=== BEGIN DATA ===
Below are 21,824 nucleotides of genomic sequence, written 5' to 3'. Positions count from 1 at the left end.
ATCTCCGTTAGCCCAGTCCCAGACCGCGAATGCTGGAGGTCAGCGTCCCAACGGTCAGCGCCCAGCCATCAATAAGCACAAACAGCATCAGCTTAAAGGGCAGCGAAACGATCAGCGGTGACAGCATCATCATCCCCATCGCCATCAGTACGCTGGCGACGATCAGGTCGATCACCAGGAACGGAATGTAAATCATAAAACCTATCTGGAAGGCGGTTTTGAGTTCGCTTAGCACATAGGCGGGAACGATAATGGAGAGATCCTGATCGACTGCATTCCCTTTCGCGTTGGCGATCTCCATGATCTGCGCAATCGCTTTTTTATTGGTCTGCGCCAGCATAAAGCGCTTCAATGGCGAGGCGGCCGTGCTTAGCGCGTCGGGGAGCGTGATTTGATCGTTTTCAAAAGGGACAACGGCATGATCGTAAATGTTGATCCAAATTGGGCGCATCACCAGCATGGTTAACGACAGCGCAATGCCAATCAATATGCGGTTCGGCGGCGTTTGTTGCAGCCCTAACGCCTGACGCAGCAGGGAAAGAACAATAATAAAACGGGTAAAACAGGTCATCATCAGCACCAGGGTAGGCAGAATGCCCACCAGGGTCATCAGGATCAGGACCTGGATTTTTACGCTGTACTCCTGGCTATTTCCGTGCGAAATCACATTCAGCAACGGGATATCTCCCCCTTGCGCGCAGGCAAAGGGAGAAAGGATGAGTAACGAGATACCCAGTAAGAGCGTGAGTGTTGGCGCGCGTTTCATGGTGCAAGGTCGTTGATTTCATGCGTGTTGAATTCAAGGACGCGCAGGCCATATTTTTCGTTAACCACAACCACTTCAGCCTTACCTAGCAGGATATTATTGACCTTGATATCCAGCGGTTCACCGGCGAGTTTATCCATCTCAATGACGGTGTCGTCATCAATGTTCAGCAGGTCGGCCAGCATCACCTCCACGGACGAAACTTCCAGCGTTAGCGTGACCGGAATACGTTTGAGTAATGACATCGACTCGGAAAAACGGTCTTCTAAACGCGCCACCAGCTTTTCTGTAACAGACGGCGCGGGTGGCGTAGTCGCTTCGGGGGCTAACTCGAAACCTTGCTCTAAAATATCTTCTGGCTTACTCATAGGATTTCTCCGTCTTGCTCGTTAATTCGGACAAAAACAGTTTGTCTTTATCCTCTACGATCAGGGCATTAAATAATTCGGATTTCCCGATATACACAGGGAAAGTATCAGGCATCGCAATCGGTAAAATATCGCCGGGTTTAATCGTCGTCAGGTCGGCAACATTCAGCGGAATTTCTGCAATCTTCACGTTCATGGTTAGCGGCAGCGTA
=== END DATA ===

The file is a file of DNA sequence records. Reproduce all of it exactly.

Below are 21,824 nucleotides of genomic sequence, written 5' to 3'. Positions count from 1 at the left end.
ATCTCCGTTAGCCCAGTCCCAGACCGCGAATGCTGGAGGTCAGCGTCCCAACGGTCAGCGCCCAGCCATCAATAAGCACAAACAGCATCAGCTTAAAGGGCAGCGAAACGATCAGCGGTGACAGCATCATCATCCCCATCGCCATCAGTACGCTGGCGACGATCAGGTCGATCACCAGGAACGGAATGTAAATCATAAAACCTATCTGGAAGGCGGTTTTGAGTTCGCTTAGCACATAGGCGGGAACGATAATGGAGAGATCCTGATCGACTGCATTCCCTTTCGCGTTGGCGATCTCCATGATCTGCGCAATCGCTTTTTTATTGGTCTGCGCCAGCATAAAGCGCTTCAATGGCGAGGCGGCCGTGCTTAGCGCGTCGGGGAGCGTGATTTGATCGTTTTCAAAAGGGACAACGGCATGATCGTAAATGTTGATCCAAATTGGGCGCATCACCAGCATGGTTAACGACAGCGCAATGCCAATCAATATGCGGTTCGGCGGCGTTTGTTGCAGCCCTAACGCCTGACGCAGCAGGGAAAGAACAATAATAAAACGGGTAAAACAGGTCATCATCAGCACCAGGGTAGGCAGAATGCCCACCAGGGTCATCAGGATCAGGACCTGGATTTTTACGCTGTACTCCTGGCTATTTCCGTGCGAAATCACATTCAGCAACGGGATATCTCCCCCTTGCGCGCAGGCAAAGGGAGAAAGGATGAGTAACGAGATACCCAGTAAGAGCGTGAGTGTTGGCGCGCGTTTCATGGTGCAAGGTCGTTGATTTCATGCGTGTTGAATTCAAGGACGCGCAGGCCATATTTTTCGTTAACCACAACCACTTCAGCCTTACCTAGCAGGATATTATTGACCTTGATATCCAGCGGTTCACCGGCGAGTTTATCCATCTCAATGACGGTGTCGTCATCAATGTTCAGCAGGTCGGCCAGCATCACCTCCACGGACGAAACTTCCAGCGTTAGCGTGACCGGAATACGTTTGAGTAATGACATCGACTCGGAAAAACGGTCTTCTAAACGCGCCACCAGCTTTTCTGTAACAGACGGCGCGGGTGGCGTAGTCGCTTCGGGGGCTAACTCGAAACCTTGCTCTAAAATATCTTCTGGCTTACTCATAGGATTTCTCCGTCTTGCTCGTTAATTCGGACAAAAACAGTTTGTCTTTATCCTCTACGATCAGGGCATTAAATAATTCGGATTTCCCGATATACACAGGGAAAGTATCAGGCATCGCAATCGGTAAAATATCGCCGGGTTTAATCGTCGTCAGGTCGGCAACATTCAGCGGAATTTCTGCAATCTTCACGTTCATGGTTAGCGGCAGCGTA